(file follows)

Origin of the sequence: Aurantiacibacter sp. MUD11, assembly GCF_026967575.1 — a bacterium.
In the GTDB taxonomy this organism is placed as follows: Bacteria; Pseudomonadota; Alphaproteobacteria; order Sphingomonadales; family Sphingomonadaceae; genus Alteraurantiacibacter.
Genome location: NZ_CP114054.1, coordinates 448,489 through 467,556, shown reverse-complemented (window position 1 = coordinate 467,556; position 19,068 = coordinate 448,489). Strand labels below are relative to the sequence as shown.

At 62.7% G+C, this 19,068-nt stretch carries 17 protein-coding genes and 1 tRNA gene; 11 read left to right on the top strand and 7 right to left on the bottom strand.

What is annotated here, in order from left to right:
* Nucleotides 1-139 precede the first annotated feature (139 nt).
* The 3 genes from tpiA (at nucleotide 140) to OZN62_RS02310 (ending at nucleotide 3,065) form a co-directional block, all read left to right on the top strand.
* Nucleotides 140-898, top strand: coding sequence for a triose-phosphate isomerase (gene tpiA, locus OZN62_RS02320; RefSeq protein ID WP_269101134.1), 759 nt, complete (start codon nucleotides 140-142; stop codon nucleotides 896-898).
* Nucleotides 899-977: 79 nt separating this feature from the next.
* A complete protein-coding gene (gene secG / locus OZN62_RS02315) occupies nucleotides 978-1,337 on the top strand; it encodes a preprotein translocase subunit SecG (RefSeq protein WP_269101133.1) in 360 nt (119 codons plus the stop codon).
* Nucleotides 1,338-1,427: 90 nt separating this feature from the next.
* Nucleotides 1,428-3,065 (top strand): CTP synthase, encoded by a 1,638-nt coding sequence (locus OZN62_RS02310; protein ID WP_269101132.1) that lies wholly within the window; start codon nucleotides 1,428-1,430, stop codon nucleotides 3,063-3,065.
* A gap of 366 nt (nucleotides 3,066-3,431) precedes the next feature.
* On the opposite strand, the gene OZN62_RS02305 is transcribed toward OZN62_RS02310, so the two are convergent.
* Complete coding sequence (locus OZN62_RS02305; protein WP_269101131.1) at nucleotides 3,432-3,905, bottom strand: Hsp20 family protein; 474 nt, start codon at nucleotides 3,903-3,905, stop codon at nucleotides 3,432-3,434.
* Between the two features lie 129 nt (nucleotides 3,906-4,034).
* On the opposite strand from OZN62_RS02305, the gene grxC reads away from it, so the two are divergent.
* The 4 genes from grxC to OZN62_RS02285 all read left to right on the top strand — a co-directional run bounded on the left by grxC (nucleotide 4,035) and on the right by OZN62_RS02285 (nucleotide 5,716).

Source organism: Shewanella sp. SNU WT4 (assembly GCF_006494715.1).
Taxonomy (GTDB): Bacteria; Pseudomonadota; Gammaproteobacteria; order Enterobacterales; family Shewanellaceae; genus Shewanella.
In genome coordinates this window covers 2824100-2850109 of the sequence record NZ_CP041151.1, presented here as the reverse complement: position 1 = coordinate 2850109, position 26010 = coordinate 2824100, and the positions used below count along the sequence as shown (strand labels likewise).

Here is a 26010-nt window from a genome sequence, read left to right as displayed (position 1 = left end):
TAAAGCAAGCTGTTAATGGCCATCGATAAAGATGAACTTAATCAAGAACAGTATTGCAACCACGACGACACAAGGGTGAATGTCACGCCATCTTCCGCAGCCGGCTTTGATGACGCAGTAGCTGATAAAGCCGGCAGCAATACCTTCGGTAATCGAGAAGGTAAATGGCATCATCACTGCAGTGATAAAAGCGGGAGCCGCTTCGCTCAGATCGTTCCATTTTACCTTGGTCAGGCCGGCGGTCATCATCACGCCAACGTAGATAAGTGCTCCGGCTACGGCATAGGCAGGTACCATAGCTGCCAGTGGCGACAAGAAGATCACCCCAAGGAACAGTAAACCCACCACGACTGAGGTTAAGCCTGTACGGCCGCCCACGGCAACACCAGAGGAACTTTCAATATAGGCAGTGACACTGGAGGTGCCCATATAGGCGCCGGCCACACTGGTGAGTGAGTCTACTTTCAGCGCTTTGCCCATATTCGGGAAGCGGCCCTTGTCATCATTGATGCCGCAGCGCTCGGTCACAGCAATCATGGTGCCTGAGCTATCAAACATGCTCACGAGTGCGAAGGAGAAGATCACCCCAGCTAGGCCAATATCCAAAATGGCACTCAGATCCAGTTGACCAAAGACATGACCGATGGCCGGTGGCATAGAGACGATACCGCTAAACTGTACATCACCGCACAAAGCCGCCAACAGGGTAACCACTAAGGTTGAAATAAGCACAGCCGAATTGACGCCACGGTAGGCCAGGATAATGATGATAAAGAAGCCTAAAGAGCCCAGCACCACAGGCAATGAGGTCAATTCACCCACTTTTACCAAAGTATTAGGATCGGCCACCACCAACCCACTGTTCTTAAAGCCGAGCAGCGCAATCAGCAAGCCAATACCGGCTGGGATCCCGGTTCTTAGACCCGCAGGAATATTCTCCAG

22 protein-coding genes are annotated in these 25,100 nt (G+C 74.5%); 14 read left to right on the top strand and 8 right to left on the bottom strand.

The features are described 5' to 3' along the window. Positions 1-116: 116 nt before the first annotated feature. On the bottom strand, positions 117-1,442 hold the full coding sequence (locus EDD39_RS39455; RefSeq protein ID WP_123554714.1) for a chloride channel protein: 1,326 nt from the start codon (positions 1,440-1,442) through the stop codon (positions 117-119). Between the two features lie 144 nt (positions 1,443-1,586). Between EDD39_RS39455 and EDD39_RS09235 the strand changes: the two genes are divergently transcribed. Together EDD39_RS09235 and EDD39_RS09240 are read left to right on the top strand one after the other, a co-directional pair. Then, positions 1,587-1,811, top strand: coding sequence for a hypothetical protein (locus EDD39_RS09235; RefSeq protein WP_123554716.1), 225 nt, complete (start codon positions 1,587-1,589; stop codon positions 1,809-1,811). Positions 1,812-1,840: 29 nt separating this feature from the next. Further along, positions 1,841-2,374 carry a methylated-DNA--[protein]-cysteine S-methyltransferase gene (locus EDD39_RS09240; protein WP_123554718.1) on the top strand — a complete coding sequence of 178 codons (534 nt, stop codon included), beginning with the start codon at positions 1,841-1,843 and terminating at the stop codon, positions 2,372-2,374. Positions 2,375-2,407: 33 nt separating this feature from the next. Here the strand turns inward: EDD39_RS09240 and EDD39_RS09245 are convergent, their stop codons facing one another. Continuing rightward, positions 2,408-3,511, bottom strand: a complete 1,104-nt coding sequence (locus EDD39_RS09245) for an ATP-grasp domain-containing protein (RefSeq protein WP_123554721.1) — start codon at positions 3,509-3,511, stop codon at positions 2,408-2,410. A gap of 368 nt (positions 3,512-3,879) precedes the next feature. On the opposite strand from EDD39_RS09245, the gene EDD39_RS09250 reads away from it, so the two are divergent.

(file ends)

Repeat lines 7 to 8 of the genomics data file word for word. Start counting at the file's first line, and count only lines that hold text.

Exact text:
* The 3 genes from tpiA (at nucleotide 140) to OZN62_RS02310 (ending at nucleotide 3,065) form a co-directional block, all read left to right on the top strand.
* Nucleotides 140-898, top strand: coding sequence for a triose-phosphate isomerase (gene tpiA, locus OZN62_RS02320; RefSeq protein ID WP_269101134.1), 759 nt, complete (start codon nucleotides 140-142; stop codon nucleotides 896-898).